Getting dinner on the table can be a royal struggle. Sometimes it’s exhaustion and an empty fridge, other times it’s a lack of inspiration or time. In any event, one hand starts gravitating towards the phone and the other starts reaching for the take-out menu drawer. Then come the pangs of guilt. It’s expensive. Not as healthy. I should really make my husband a home cooked meal. He’s worth it. So am I.
Beaten by my conscience, I open my fridge and stare at the contents hoping a dinner idea will jump out at me. Languishing vegetables, milk, pickles, chocolate, condiments and a Tupperware filled with long-forgotten leftovers. Not promising. When that fails, I close the fridge and open the freezer hoping I’ll find dinner there. Ice cubes, peas, ice cream, unidentifiable thing in a Ziploc bag, chicken breasts. I nearly close the freezer, but stop myself: “Chicken breasts. OK, that’s a start.”
But a chicken breast is a blank canvas, so all home cooks need a few good chicken breast recipes in their arsenal. That’s why this Tasty Kitchen submission by spygirl jumped out at me. I’m always looking for a weeknight dinner that starts with chicken breasts, and Thai Honey Peanut Chicken sounded mighty good.
This recipe was particularly attractive not only because Thai food is my absolute favorite, but also because I had everything else for the recipe in my pantry or fridge.
First cut your chicken into pieces. Here’s a neat little trick: Cut off the tip of the chicken breast, then cut the breast down the middle, making it easier to cut even, square pieces.
In a medium bowl add the soy sauce. This is Filipino soy sauce, which I think is superior to all other soy sauces, thanks to a friend of mine. She’s got me hooked. But all soy sauces will work just fine.
Then add the honey. Spray your measuring cup or spoon with vegetable cooking spray before you squeeze in the honey and it will slide right out instead of sticking to the cup.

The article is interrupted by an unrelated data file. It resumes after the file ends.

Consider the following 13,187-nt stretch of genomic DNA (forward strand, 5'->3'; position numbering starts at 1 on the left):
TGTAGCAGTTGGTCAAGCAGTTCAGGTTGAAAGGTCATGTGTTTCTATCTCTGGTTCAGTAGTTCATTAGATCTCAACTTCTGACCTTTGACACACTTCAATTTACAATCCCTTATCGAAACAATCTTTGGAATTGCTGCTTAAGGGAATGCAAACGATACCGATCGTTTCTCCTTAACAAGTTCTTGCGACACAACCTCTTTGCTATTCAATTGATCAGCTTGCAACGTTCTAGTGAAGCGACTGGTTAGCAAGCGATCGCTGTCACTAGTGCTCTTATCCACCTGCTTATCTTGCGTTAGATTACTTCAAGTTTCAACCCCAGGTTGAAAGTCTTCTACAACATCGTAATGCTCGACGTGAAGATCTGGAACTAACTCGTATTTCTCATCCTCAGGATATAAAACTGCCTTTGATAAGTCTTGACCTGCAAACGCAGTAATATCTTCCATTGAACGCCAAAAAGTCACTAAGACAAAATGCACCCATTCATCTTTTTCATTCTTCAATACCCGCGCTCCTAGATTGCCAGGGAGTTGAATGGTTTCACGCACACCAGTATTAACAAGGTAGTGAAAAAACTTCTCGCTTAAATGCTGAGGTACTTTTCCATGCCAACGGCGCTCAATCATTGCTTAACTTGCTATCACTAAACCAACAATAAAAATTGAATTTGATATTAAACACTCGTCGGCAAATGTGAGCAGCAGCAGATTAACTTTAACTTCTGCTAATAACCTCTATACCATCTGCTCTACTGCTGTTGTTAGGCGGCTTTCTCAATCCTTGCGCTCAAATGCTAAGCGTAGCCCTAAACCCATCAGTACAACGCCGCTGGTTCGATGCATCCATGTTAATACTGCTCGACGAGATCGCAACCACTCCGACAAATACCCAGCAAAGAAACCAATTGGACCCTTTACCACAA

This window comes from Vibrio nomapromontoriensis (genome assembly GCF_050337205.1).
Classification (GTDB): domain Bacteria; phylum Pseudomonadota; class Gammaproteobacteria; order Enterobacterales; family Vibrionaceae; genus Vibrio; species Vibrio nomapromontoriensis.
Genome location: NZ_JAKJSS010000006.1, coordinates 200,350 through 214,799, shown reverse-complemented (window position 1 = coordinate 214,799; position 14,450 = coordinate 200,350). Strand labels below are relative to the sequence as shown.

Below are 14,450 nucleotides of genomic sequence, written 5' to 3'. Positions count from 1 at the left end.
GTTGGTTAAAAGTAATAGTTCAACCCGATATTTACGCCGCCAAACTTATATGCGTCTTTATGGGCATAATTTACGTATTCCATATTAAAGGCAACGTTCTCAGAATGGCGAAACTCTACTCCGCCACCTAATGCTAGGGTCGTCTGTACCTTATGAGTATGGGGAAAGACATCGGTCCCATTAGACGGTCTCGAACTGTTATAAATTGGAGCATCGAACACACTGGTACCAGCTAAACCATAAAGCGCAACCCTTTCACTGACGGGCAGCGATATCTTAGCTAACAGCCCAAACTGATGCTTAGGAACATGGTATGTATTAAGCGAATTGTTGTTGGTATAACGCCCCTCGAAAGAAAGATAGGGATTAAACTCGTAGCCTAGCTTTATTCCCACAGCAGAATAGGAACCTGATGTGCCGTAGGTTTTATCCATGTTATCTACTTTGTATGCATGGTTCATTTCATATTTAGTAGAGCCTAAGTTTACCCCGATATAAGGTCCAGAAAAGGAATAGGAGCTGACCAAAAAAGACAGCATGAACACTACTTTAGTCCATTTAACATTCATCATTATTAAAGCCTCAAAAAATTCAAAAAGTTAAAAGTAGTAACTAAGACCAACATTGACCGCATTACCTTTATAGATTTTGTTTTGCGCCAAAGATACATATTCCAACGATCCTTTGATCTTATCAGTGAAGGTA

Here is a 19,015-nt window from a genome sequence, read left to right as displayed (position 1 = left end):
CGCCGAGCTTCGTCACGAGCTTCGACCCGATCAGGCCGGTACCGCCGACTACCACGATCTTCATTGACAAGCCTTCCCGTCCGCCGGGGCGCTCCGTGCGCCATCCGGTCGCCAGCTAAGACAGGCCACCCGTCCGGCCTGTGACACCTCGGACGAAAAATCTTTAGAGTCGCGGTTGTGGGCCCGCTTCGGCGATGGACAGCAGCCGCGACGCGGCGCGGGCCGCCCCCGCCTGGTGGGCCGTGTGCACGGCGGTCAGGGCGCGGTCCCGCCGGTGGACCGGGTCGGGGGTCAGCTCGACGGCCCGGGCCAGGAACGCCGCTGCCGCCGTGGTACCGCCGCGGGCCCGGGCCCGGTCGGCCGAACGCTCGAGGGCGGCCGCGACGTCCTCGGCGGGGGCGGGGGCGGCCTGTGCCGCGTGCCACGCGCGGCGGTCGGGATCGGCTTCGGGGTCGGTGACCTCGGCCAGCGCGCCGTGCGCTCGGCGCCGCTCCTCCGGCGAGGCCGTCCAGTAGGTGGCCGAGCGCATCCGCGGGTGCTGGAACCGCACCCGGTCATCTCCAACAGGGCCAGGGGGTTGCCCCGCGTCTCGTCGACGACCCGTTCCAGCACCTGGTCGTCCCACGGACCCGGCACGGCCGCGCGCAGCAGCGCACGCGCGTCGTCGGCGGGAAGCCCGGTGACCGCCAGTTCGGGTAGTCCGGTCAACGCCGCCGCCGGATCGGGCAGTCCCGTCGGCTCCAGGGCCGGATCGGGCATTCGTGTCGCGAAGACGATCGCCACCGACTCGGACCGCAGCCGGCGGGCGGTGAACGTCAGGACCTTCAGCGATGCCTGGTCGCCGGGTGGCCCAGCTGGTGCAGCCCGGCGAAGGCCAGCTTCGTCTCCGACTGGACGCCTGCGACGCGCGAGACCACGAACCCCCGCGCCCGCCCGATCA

Add the lime juice next. If you don’t have a juicer, use a whisk to get the juice out of your lime.
Then add the minced garlic. (Here is a quick tutorial on how to mince garlic like my Mom does. You want to learn. It’s like magic).
Add the peanut butter and curry powder, then finally the Sriracha. The latter is optional, but I promise it doesn’t make the dish too spicy.
Whisk the ingredients together. Add the chicken pieces and then marinate for 2-3 hours.
Heat a large skillet over medium-high heat, add the chicken (along with all that good sauce) for 7-8 minutes or until the chicken is done.
Serve with rice and top with sesame seeds. We added chopped cilantro too because we love it and it adds some color to the plate.
I made this dish in about 30 minutes, and it didn’t disappoint. As long as I keep a spare chicken breast or two in my freezer, I know I’ll be pulling this recipe out whenever that I find my hands reaching for the phone and the take-out menu drawer.
Thank you spygirl for this lovely dish!
Quick, sweet, optionally spicy stir fry—scales up and down, accommodates veggies or tofu, and best with homemade peanut butter.
- 1 pound Chicken, In Chunks
- ¼ cups Soy Sauce
- 2 Tablespoons Honey
- 1 Tablespoon Lime Juice
- 1 teaspoon Minced Garlic (approximately 1 Large Clove)
- 1 Tablespoon Natural Peanut Butter (heaping Tablespoon Even Better)
- ½ teaspoons Curry Powder
- 1 teaspoon Sriracha (optional)
Mix ingredients and marinate chicken for 2-3 hours.
Cook chicken in the sauce over medium-high heat for 7-8 minutes or until chicken is done. Reduce heat to medium-low and add precooked veggies if desired. Serve topped with sesame seeds.
To thicken sauce if needed: reduce heat to medium-low and add a cornstarch slurry (1 teaspoon cornstarch in 1 tablespoon water).
Substitutions: replace chicken with tofu; replace peanut butter with tahini or another nut butter; if using regular peanut butter (i.e. Skippy) instead of natural peanut butter, reduce honey by 1 tablespoon.
Three Many Cooks is the always-entertaining food blog of Pam Anderson and her two daughters, Maggy and Sharon. Pam is a well-known and much-respected food writer and author, Maggy is a “hippy adventurer meets 1950s housewife,” and Sharon refers to herself as a recovering food snob learning to survive on a graduate student’s budget. Theirs is a strong relationship both inside and outside the kitchen, and it shows in the food they create and the stories they tell.